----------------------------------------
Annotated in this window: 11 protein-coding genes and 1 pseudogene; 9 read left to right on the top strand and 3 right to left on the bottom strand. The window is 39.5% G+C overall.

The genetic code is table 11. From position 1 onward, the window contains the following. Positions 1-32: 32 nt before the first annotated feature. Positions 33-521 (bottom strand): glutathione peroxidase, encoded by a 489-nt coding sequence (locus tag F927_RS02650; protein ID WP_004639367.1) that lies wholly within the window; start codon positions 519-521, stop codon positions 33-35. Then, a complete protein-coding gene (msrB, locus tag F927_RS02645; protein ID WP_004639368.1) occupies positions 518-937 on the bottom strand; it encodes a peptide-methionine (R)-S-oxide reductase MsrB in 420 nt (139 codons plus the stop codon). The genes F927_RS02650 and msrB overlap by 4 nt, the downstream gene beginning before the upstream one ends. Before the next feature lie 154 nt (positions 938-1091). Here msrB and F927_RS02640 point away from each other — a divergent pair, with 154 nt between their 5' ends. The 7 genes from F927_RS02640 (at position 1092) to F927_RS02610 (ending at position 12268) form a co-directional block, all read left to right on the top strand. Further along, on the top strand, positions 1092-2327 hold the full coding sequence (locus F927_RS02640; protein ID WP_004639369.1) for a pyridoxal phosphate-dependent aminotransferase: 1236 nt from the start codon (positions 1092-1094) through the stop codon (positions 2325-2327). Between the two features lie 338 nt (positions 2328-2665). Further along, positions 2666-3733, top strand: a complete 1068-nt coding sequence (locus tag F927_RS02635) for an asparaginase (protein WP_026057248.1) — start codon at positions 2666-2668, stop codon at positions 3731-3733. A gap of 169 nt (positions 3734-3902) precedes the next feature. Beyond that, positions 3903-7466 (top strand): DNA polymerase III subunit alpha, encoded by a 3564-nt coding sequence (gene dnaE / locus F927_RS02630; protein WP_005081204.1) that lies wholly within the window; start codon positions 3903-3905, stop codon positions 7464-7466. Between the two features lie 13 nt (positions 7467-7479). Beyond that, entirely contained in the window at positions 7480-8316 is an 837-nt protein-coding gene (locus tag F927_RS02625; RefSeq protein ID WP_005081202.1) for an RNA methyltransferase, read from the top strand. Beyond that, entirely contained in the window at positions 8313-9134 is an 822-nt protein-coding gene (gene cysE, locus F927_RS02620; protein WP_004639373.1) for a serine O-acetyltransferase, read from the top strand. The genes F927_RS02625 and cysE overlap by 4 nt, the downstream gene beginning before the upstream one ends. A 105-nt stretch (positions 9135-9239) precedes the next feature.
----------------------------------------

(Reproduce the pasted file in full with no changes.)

Annotated in this window: 11 protein-coding genes and 1 pseudogene; 9 read left to right on the top strand and 3 right to left on the bottom strand. The window is 39.5% G+C overall.

The genetic code is table 11. From position 1 onward, the window contains the following. Positions 1-32: 32 nt before the first annotated feature. Positions 33-521 (bottom strand): glutathione peroxidase, encoded by a 489-nt coding sequence (locus tag F927_RS02650; protein ID WP_004639367.1) that lies wholly within the window; start codon positions 519-521, stop codon positions 33-35. Then, a complete protein-coding gene (msrB, locus tag F927_RS02645; protein ID WP_004639368.1) occupies positions 518-937 on the bottom strand; it encodes a peptide-methionine (R)-S-oxide reductase MsrB in 420 nt (139 codons plus the stop codon). The genes F927_RS02650 and msrB overlap by 4 nt, the downstream gene beginning before the upstream one ends. Before the next feature lie 154 nt (positions 938-1091). Here msrB and F927_RS02640 point away from each other — a divergent pair, with 154 nt between their 5' ends. The 7 genes from F927_RS02640 (at position 1092) to F927_RS02610 (ending at position 12268) form a co-directional block, all read left to right on the top strand. Further along, on the top strand, positions 1092-2327 hold the full coding sequence (locus F927_RS02640; protein ID WP_004639369.1) for a pyridoxal phosphate-dependent aminotransferase: 1236 nt from the start codon (positions 1092-1094) through the stop codon (positions 2325-2327). Between the two features lie 338 nt (positions 2328-2665). Further along, positions 2666-3733, top strand: a complete 1068-nt coding sequence (locus tag F927_RS02635) for an asparaginase (protein WP_026057248.1) — start codon at positions 2666-2668, stop codon at positions 3731-3733. A gap of 169 nt (positions 3734-3902) precedes the next feature. Beyond that, positions 3903-7466 (top strand): DNA polymerase III subunit alpha, encoded by a 3564-nt coding sequence (gene dnaE / locus F927_RS02630; protein WP_005081204.1) that lies wholly within the window; start codon positions 3903-3905, stop codon positions 7464-7466. Between the two features lie 13 nt (positions 7467-7479). Beyond that, entirely contained in the window at positions 7480-8316 is an 837-nt protein-coding gene (locus tag F927_RS02625; RefSeq protein ID WP_005081202.1) for an RNA methyltransferase, read from the top strand. Beyond that, entirely contained in the window at positions 8313-9134 is an 822-nt protein-coding gene (gene cysE, locus F927_RS02620; protein WP_004639373.1) for a serine O-acetyltransferase, read from the top strand. The genes F927_RS02625 and cysE overlap by 4 nt, the downstream gene beginning before the upstream one ends. A 105-nt stretch (positions 9135-9239) precedes the next feature.